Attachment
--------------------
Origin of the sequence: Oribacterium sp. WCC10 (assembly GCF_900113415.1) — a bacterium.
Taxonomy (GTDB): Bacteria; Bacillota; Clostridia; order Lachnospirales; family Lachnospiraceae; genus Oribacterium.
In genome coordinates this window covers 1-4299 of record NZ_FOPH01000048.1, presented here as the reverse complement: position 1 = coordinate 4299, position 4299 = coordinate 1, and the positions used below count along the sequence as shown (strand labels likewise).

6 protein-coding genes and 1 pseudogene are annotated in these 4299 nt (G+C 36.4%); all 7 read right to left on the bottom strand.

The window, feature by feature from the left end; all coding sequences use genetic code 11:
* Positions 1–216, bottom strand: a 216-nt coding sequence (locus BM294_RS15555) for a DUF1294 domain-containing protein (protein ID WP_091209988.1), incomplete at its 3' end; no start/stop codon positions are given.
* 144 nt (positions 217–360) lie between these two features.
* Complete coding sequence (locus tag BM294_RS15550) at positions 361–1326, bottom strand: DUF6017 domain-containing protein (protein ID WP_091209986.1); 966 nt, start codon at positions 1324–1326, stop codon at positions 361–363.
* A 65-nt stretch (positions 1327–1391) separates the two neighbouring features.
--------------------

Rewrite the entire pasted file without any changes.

Origin of the sequence: Oribacterium sp. WCC10 (assembly GCF_900113415.1) — a bacterium.
Taxonomy (GTDB): Bacteria; Bacillota; Clostridia; order Lachnospirales; family Lachnospiraceae; genus Oribacterium.
In genome coordinates this window covers 1-4299 of record NZ_FOPH01000048.1, presented here as the reverse complement: position 1 = coordinate 4299, position 4299 = coordinate 1, and the positions used below count along the sequence as shown (strand labels likewise).

6 protein-coding genes and 1 pseudogene are annotated in these 4299 nt (G+C 36.4%); all 7 read right to left on the bottom strand.

The window, feature by feature from the left end; all coding sequences use genetic code 11:
* Positions 1–216, bottom strand: a 216-nt coding sequence (locus BM294_RS15555) for a DUF1294 domain-containing protein (protein ID WP_091209988.1), incomplete at its 3' end; no start/stop codon positions are given.
* 144 nt (positions 217–360) lie between these two features.
* Complete coding sequence (locus tag BM294_RS15550) at positions 361–1326, bottom strand: DUF6017 domain-containing protein (protein ID WP_091209986.1); 966 nt, start codon at positions 1324–1326, stop codon at positions 361–363.
* A 65-nt stretch (positions 1327–1391) separates the two neighbouring features.